Had Alynda Segarra released a perfectly innocuous album of folk music this year, critics still might have foisted the protest label on her. Segarra, who has been making music as Hurray for the Riff Raff since 2008, is of Puerto Rican descent. Any record she put out might have been mistaken for a referendum on the current climate for immigrants, even though Segarra is from the Bronx (and even though Puerto Rico is technically part of the United States…) and has made folk music firmly rooted in the New Orleans scene for her band’s entire existence. The color of her skin is now of political interest, whether or not she makes direct protest music.

With this year’s The Navigator, Hurray for the Riff Raff made something better than a protest album, something richer and deeper. We will always need songs like “Blowin’ in the Wind” and “Redemption Song”, albums like What’s Goin’ On and To Pimp a Butterfly, that address head-on the issues of the time. Directness is a virtue, but it has its limits. I’ve always been more partial to albums that tell a story and address issues through characters. Give me a Born in the U.S.A. or a “Fast Car”, works of pop art that paint pictures of the forgotten and beaten-down. These vivid lyrical images move me more than a lyrical jeremiad might.

The Navigator is a concept album about a Puerto Rican girl named Navita who seeks to escape her childhood hometown by enlisting the help of a witch. The witch’s influence eventually wears off, and Navita returns to her city and mourns the loss of her family’s culture. The album comes with liner notes mimicking a Playbill, and musical theatre’s influence can be felt all over the contours of The Navigator’s music. But as performative as this album is and as theatrical as the production sounds, it is hard to digest The Navigator as anything other than a reflection of Segarra’s real life.

On the first half of the album, in which Navita is attempting to escape her past, Segarra sounds like her old self, committed to the folk vibe she’s made her bones on until now. This could have been Act II of Hurray’s last album, 2014’s Small Town Heroes. Shades of Caribbean and Latin influences feel their way into the music, foreshadowing the album’s midway shift, but she’s largely focusing on the same Americana beats she’s trod over the last 9 years of her band’s existence, only with a new focus.

Segarra’s always had an eye on female empowerment (hear: “The Body Electric” off Small Town Heroes), and that’s no different here, though this time she’s exploring the theme through the power of story. “Living in the City” finds Navita shaking off chauvinism and the confines of growing up in a place a lot like New York. “Nothing’s Gonna Change That Girl” explores Navita’s commitment to herself over the prospect of romance, knowing that one or the other will shape her life. They are powerful songs in and of themselves, but the through line of Segarra’s narrative imbues them with a shared catharsis, an empathy that a lot of girl power anthems sacrifice for a catchy hook.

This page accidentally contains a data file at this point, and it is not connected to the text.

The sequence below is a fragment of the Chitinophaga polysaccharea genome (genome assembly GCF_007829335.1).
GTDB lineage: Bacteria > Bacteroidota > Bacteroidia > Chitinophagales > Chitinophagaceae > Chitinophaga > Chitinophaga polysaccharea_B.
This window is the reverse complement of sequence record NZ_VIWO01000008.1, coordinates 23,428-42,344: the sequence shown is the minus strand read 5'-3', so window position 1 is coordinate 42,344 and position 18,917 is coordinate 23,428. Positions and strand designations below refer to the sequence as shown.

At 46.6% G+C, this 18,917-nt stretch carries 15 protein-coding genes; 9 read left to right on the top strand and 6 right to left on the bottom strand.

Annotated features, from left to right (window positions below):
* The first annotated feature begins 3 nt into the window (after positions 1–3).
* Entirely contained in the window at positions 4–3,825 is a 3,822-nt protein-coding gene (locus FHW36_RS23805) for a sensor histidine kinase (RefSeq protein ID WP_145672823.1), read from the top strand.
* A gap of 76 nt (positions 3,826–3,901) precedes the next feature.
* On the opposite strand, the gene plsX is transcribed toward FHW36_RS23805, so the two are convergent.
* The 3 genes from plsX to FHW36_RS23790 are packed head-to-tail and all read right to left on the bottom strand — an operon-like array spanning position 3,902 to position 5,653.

The story turns around track 7, “Halfway There”, when Navita realizes the idea of escaping your past is a lie. By the next song, the fiery “Rican Beach”, Navita has returned home, and Segarra sings of the victims of white colonialism and the thievery therewith. It is a historical fact that every race has lost something to white people, and Navita is coming to terms with what her response to that should be. The song ends with a repeating mantra, “I’ll keep fighting to the end.”

The whole album is great, but the final five songs really clarify the album’s purpose for Segarra. “Fourteen Floors” has Navita return to where her childhood tenement used to be, and she finds a connection between the removal of her old home and what the system has taken away from her people. Segarra has been vocal about the folk music community’s failure to live up to their genre’s role as activists, remaining largely silent in the face of rising xenophobia. The first half of Navigator suggests Segarra feels complicit; the second half promises: no more.

The album’s climax, both narratively and musically, is the penultimate track, “Pa’lante”. That song title is important to the history of Puerto Ricans here on the mainland. It translates to “onward, forward.” It is a call to arms, a battle cry, but, one distinct to her culture. So much of the recent protests have been to call outside attention to long-standing injustices; “Pa’lante” is an encouragement to her people, a plea to “be something”, a prophecy meant to unite. As her will crescendos with the music, she cries, “From Marble Hill to the ghost of Emmett Till, pa’lante!”

It would be a struggle not to feel of one mind with Segarra on this song and, by association, on this album. The Navigator tells a story that equates life’s value with moving onward and forward, and not with how much anyone or anything is holding you back. There’s a temptation on the right side of the aisle (especially the alt-right side) to find complaints of victimhood in any mention of oppression or injustice. The Navigator is a fine argument that one of the greatest forms of strength is admitting victimhood and still choosing hope over despair.

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